Tuck Everlasting review

Tuck Everlasting by Natalie Babbitt

Farrar, Straus, Giroux, 1975. 978-0-374-37848-6

Synopsis: Ten-year-old Winnie Foster has always been a good girl and done what she is told. But she is tired of living her life inside the fence of her family’s cottage in the middle of their wood and decides to go out into the wood to explore. In the wood, she meets Jesse Tuck at the base of a tree whose roots grow over a spring that grants its drinker the ability to live forever. The Tucks share this secret with Winnie, telling her that she must never tell anyone about the spring or about them. But unknown to Winnie and the Tucks, there is someone else who also knows their secret, someone who will do anything to expose the Tucks and take the spring for themselves.

Why I picked it up: I don’t remember why I initially picked it up way back in elementary school, but it was likely because I needed something for silent reading or I saw it in the Scholastic catalog.

Why I finished it: The book is both funny and sad, touching on a base desire of all people to live forever. What most people see as a blessing the Tucks see as a curse, since even serious injury appears not to relieve them of their eternal life. One might be able to find a religious element within the story if they really wanted to, but to me the story isn’t necessarily supposed to reflect any. The story starts out with three seemingly unrelated elements (and tells the reader this much) before beginning to weave them together in a narrative that at its heart is about love, companionship, and the desire to be free – Winnie desiring to be free of the life inside her fence, the Tucks desiring to be free of their everlasting existence. I have read the book before, but was surprised at the quickness of the read, despite the first couple of chapters taking their time before it began to pick up. The characters are likable and the ending somewhat predictable, but what the reader gains from the story is much more valuable than it would first appear.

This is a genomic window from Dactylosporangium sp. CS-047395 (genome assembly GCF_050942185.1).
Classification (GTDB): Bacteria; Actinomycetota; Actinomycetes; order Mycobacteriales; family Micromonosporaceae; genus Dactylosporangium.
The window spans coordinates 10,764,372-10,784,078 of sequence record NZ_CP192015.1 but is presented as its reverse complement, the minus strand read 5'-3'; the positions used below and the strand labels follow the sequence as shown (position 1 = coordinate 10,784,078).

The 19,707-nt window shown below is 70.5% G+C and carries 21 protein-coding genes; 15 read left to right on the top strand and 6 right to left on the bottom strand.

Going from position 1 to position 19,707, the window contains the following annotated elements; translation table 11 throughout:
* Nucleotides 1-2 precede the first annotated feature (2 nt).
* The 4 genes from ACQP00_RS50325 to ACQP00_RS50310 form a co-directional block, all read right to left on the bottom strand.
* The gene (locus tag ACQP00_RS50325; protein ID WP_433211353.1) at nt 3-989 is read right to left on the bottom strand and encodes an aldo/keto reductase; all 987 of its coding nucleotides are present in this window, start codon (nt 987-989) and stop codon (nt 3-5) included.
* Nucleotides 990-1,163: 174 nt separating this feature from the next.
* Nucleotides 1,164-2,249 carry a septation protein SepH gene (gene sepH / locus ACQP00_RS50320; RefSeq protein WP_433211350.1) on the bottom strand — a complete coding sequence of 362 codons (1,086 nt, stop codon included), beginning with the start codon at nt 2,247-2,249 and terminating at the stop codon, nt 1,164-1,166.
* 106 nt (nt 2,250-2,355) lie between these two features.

Other related materials: Tuck Everlasting (1981) (movie); Tuck Everlasting (2002) (movie); Bridge to Terabithia by Katherine Patterson; Walk Two Moons by Sharon Creech; The Search for Delicious by Natalie Babbitt; Kneeknock Rise by Natalie Babbitt; Holes by Louis Sachar; The Danger Box by Blue Balliett; Sixth Grade Glommers, Norks, and Me by Lisa Papademetriou; Hoot by Carl Hiaasen; From the Mixed-Up Files of Mrs. Basil E. Frankweiler


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